The Settlers: Rise of an Empire PC DVD
Published by: Focus Multimedia
Developed by: Blue Byte
My first contact with The Settlers was The Settlers 2: Gold Edition. I couldn’t have picked a better game to start with. The game was both addictive and relaxing at the same time. It was also unique and quite unlike any other strategy game out there. Since then of course some of the developers left Blue Byte to form their own development team called Funatics and from that point forward The Settlers series never felt the same. That’s not to say the sequels (and I’m not counting the remake of The Settlers 2) have been bad games but they have failed to capture the unique experience that the series once offered.
Rather than even attempting to capture the classic feel of the series, Rise of an Empire attempts to create a new and, in many ways, simplified experience. You can upgrade various city and resource buildings too, which is a nice touch and means you won’t have to build quite so many of the same facilities in order to get the output you require as the upgrades can improve the production rate of a resource building. The game has four climate zones (Cold, Mild, Warm and Hot) and these have an effect on various aspects of the game. Your settlers can even get married if they happen to find a member of the opposite sex that they care enough about.
The game offers a single-player campaign, a free-play mode, a map editor and a multiplayer mode which allows for both LAN and online play for up to four players. The single-player campaign is set in the aftermath of the crumbling of the Darion Empire. All that remains now is a collection of warring provinces but with the aid of your knights there is hope that peace can once again be restored. Prior to the start of a campaign scenario you’ll get to choose which of the knights you want to be present in the scenario. Initially you’ll have a choice of Lord Marcus and Lady Alandra but more will join you as you progress through the campaign. The knights have passive and active abilities which you can use to assist you in a scenario.
Rise of an Empire is certainly not without charm and it’s certainly a respectable and enjoyable game. The problem is that once you’ve set your lines of production up the game can feel like it is on automatic pilot as there is very little to do once you’ve managed to get your productions lines running smoothly. Whilst combat has been present in The Settlers series as a whole, it’s never been a major element of the game and that’s exactly the same in Rise of an Empire. Earlier games posed a challenge in the micromanagement, the creation of your settlements and keeping them running well. Rise of an Empire fails to create that addictive fine balancing act that most of the games in this genre do and as such some will be disappointed. Those wanting a more relaxed experience may appreciate the sedate pace however and there’s no denying that it can be enjoyable if you’re looking for something a little less hectic.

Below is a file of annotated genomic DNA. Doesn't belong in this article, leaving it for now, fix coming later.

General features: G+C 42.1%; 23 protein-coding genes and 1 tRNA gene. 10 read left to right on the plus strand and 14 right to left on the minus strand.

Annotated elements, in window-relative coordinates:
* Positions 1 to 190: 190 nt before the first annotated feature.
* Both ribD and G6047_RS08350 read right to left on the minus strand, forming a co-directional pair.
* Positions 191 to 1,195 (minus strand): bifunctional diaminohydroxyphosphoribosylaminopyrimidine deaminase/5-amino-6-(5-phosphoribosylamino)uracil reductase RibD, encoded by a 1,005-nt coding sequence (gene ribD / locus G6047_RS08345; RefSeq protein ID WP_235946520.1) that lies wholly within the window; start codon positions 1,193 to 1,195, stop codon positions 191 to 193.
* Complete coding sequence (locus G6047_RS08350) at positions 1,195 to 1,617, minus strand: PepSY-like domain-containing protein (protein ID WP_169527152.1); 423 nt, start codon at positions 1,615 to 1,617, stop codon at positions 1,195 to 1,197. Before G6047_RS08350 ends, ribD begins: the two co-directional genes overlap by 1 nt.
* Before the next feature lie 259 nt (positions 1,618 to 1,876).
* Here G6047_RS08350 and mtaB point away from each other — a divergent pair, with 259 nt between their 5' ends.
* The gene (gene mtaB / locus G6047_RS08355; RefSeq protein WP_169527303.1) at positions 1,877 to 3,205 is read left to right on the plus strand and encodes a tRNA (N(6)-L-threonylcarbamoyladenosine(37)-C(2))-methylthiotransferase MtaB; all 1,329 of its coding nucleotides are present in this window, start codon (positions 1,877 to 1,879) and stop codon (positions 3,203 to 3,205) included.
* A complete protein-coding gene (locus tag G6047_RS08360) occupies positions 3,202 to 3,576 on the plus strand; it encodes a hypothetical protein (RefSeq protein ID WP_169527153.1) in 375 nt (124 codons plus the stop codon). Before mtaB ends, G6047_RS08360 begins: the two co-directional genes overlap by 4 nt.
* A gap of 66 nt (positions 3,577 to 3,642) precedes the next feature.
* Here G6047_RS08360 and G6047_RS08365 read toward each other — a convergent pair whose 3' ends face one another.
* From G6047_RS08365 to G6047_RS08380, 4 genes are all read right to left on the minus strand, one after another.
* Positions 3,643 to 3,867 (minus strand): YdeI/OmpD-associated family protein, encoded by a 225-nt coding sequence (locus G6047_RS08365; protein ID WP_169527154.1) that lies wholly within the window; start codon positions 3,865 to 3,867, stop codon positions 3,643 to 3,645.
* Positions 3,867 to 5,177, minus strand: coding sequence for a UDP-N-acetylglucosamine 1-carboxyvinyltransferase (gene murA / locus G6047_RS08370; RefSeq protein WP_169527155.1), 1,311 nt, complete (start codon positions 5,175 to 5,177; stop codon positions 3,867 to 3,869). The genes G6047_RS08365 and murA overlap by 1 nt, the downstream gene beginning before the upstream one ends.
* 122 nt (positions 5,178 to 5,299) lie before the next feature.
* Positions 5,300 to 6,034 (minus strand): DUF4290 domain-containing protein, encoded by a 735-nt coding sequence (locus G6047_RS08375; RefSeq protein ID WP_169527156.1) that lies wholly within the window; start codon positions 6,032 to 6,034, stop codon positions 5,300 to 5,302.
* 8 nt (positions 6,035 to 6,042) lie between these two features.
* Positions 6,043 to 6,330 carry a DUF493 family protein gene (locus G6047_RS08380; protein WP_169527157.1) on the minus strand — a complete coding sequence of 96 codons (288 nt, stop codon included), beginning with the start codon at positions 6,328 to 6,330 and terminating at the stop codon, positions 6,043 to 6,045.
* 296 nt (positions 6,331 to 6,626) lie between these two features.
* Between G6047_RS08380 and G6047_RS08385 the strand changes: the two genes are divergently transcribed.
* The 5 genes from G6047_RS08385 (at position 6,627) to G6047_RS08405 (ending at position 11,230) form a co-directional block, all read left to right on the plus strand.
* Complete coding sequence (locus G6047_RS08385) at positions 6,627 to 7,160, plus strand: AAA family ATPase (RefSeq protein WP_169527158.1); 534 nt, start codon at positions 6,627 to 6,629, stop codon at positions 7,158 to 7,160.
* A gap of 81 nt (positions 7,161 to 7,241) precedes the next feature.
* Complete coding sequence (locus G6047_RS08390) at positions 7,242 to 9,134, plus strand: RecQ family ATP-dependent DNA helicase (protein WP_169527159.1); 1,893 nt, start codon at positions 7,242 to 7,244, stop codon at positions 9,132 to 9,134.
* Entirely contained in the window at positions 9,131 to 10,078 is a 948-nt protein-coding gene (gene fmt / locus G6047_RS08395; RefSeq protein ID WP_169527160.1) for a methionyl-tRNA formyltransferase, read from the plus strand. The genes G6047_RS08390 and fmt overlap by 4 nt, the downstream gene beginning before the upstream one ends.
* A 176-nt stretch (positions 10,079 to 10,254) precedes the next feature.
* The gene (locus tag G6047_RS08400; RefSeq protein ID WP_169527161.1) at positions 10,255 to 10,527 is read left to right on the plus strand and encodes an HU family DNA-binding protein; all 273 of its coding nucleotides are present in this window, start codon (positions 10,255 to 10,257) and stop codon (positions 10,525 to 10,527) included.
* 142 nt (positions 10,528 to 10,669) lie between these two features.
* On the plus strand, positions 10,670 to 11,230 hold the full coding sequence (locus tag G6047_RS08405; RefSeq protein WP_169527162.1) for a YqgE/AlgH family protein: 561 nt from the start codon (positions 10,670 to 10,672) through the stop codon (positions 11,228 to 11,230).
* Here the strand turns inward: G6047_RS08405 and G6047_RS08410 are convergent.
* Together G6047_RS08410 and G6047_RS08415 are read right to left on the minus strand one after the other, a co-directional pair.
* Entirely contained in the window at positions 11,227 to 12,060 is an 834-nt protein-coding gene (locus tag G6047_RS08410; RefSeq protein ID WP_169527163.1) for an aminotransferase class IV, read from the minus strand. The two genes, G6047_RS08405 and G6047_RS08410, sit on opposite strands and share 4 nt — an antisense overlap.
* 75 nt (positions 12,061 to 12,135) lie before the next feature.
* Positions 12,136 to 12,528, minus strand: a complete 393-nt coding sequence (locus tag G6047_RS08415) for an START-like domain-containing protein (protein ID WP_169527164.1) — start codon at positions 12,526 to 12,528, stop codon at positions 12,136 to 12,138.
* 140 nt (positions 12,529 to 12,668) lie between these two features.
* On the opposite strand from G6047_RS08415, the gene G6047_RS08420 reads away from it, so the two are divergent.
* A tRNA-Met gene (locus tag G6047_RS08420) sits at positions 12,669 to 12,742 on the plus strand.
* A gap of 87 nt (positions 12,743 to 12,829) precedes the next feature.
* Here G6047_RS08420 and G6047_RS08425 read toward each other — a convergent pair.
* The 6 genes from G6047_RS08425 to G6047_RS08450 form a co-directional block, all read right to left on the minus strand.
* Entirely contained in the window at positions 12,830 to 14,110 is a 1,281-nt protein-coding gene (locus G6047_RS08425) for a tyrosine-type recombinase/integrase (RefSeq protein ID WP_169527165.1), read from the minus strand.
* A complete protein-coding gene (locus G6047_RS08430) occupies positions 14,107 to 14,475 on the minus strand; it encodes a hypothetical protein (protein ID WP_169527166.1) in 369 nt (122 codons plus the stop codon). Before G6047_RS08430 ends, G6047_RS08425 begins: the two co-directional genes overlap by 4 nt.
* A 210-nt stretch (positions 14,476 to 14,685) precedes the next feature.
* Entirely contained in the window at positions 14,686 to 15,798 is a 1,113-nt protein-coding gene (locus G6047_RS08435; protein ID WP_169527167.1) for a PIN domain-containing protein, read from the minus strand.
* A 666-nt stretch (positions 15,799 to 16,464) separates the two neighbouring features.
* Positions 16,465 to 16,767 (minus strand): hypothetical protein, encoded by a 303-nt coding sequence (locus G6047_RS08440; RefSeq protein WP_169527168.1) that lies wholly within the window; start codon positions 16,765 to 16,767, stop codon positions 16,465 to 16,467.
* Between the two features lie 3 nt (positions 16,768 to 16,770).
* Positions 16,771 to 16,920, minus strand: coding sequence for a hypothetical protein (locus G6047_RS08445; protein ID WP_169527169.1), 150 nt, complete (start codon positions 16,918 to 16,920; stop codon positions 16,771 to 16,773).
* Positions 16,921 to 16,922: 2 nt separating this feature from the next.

When the game was originally released, around three years ago, it was a fine looking RTS and even by today’s standards the game looks more than good enough if you have a good enough graphics card to have the game running with the maximum details. You’ll see the weather change to reflect the seasons and this certainly adds to the visual charm of the game. Rise of an Empire does need a decent PC specification to have the game looking its best however and it’s one of those games where you need to comfortably exceed the system requirements if you intend the running of the game to be smooth.
Rise of an Empire is subtitled and you’ll be able to enjoy the bulk of the dialogue that’s present in the game. The game’s cut scenes and mission briefings are subtitled so you’ll be aware of what needs to be done in each of the game’s scenarios. There are no character names to accompany the dialogue but it’s usually obvious who is speaking. Tutorial messages are subtitled too. Comments made when you give your units orders are not subtitled. Your settlers will make a comment when you click on them and these comments are also not subtitled. However, you are given a summary of your chosen settler’s thoughts in text and these are actually more useful than what is spoken. The game makes good use of icons to convey information. In short the game is fine for deaf gamers despite a few omissions.
The Settlers: Rise of an Empire is a good strategy title and it’s one that is definitely worth considering if you like real-time strategy games that focus on resource management and production chains in addition to combat. Series veterans will lament the fact that the series has strayed so far from what it originally was but at this point it’s hardly likely to return to its original formula and Rise of an Empire is certainly an enjoyable game in its own right and newcomers to the genre will certainly find it a welcoming experience. However, long-standing fans of the genre will probably find the game a little over simplified for their tastes.